• nature of investor base
    • stage of market development
  • Australia has used other mechanisms to introduce new debt instruments
    • dealer panels & underwriting syndicates
    • cost an important consideration

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    Operational Reforms – Captive Investors

  • Captive investor arrangements influenced the bond market until the early to mid 1980s
    • prudential aspect
    • guaranteed a growing demand for government bonds

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    Operational Reforms – Captive Investors

  • But ultimately a costly and inefficient approach
    • removes an important fiscal discipline
    • distorts flow of investment funds
    • inhibits secondary market development

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    Operational Reforms – Secondary Market Development

  • Most potent influence on liquidity is the volume of new issuance and bond outstandings
    • ultimately beyond the control of the government debt manager

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    Operational Reforms – Secondary Market Development

  • Meet investors demands
  • Encourage specialist market makers
  • Direct secondary market participation
  • Short-selling of government bonds permitted
  • Encourage liquid and efficient repo and derivatives marketsThis image is described by preceding text

    Infrastructure Reforms – Separation from Monetary Policy

  • Move to bond auctions and floating exchange rate permitted independent monetary and debt policies
  • Separation of responsibilities between the RBA and AOFM
    • Transactions based on a commercial arms length basis

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    Infrastructure Reforms – Clearing & Settlement Systems

  • Reliable and timely clearing, transfer of ownership and settlement arrangements are essential
    • electronic transfer and settlement system for government securities (RITS)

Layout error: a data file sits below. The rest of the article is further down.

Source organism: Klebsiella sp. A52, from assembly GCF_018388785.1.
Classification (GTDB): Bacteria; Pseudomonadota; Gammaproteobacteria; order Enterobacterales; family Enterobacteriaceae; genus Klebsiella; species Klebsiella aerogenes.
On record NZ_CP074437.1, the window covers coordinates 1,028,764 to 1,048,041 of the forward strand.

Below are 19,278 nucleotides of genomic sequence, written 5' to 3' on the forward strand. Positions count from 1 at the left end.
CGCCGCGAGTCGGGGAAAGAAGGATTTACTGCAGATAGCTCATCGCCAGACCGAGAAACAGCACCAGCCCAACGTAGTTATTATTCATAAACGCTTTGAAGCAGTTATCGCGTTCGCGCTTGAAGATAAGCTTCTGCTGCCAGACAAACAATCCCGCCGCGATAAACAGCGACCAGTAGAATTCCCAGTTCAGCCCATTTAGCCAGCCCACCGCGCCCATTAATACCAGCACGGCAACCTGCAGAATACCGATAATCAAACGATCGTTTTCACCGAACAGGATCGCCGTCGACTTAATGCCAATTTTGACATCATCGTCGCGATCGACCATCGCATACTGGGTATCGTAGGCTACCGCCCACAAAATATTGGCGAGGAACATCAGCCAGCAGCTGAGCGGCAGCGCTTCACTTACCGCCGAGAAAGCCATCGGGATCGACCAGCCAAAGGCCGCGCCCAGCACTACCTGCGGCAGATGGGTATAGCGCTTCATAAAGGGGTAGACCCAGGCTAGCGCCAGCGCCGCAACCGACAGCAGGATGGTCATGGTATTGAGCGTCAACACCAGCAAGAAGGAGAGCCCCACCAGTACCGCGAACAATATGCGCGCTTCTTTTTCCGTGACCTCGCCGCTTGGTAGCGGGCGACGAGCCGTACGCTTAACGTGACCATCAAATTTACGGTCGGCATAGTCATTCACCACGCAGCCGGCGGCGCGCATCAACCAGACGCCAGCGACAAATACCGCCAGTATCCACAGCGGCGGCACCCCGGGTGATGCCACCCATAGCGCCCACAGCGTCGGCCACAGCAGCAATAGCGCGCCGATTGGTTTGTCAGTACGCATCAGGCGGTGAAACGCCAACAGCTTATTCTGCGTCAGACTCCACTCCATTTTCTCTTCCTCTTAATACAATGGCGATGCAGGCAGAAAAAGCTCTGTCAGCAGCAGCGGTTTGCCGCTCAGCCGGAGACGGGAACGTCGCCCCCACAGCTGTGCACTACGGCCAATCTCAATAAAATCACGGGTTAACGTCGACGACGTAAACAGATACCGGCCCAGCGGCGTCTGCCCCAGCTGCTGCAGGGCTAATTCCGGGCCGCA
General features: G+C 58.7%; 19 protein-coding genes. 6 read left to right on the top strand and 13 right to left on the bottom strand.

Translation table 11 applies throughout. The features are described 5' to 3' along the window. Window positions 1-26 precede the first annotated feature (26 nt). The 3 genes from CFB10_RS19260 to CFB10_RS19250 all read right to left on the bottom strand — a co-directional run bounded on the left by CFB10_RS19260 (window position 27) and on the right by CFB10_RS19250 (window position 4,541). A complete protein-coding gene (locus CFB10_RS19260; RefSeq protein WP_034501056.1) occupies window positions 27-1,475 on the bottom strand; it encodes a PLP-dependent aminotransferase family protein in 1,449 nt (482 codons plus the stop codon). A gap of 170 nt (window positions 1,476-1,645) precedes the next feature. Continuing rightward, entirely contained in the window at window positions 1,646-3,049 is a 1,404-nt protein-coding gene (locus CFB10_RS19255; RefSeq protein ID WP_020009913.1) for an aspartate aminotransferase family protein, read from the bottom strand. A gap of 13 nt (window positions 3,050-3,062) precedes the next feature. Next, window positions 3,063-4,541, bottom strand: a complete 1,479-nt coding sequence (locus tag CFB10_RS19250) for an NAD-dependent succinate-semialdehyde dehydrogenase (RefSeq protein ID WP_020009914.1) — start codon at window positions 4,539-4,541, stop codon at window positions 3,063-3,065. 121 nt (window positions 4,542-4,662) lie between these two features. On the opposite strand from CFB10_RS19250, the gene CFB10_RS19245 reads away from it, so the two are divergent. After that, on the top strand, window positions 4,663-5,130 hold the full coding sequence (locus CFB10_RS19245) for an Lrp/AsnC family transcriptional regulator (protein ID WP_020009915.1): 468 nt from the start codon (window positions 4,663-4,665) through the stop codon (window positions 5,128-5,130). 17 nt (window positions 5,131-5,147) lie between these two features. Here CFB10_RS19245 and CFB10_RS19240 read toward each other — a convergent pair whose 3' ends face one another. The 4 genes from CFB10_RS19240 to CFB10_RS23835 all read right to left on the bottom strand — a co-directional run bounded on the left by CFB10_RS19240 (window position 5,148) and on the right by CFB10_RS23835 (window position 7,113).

• Real Time Gross Settlement (RTGS)

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    Infrastructure Reforms – Clearing & Settlement Systems

  • Desirable features of robust clearing and settlement infrastructure
    • clear, unambiguous regulations
    • a sound legal basis
    • sound risk management procedures
    • well established contingency arrangements
    • explicit identification of government regulator

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    Infrastructure Reforms – Regulatory Framework

  • A well-functioning debt market requires a regulatory system which:
    • prescribes a level playing field
    • clearly defines property rights
    • has transparent information flow
    • a capable and appropriately empowered prudential authority

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    Conclusion

  • A review of Australia’s experience suggests a number of strategies to promote bond marketsThis image is described by preceding text

    Conclusion

  • Issuers must act responsibly
  • Issuance arrangements need to take account of market development
  • Captive investor arrangements are not recommendedThis image is described by preceding text

    Conclusion

  • Markets require a steady supply of new securities to sustain liquidity
  • Authorities can support secondary market activity
  • Clear separation of debt management and monetary policy is essentialThis image is described by preceding text

    Conclusion

  • Reliable and timely clearing and settlement arrangements are essential
  • A prudential/regulatory regime to provide legal certainty and a level playing field
    • flexible enough to adapt to a dynamic market environment

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    Conclusion

  • Ultimately, need an economic case for intermediaries and investors to participate in the government bond market
    • Strength of Australian markets reflects their local financing role in the Australia economy and investors desire to be part of this economy

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    Domestic Bonds Outstanding

    Bond Market Turnover (daily average)

    Domestic Bonds Outstanding and Bond Market Turnover (daily average)

    Turnover in Physical & Futures Markets (daily average)

    Turnover in Physical & Future Markets (daily average)

    JP Morgan Liquidity Ratio (as at 31 December 1999)

    JP Morgan Liquidity Ratio (as at 31 December 1999)

    Daily Average Turnover Versus Bonds Outstanding

    <B>Daily Average Turnover Versus Bonds Outstanding</B>

    Benchmark Bond Issues (as at 24 March 2000)

    <B>Benchmark Bond Issues (as at 24 March 2000)</B>

    Bond Auctions: Range of Accepted Bids

    <B>Bond Auctions: Range of Accepted Bids</B>

Last updated: 7 November 2013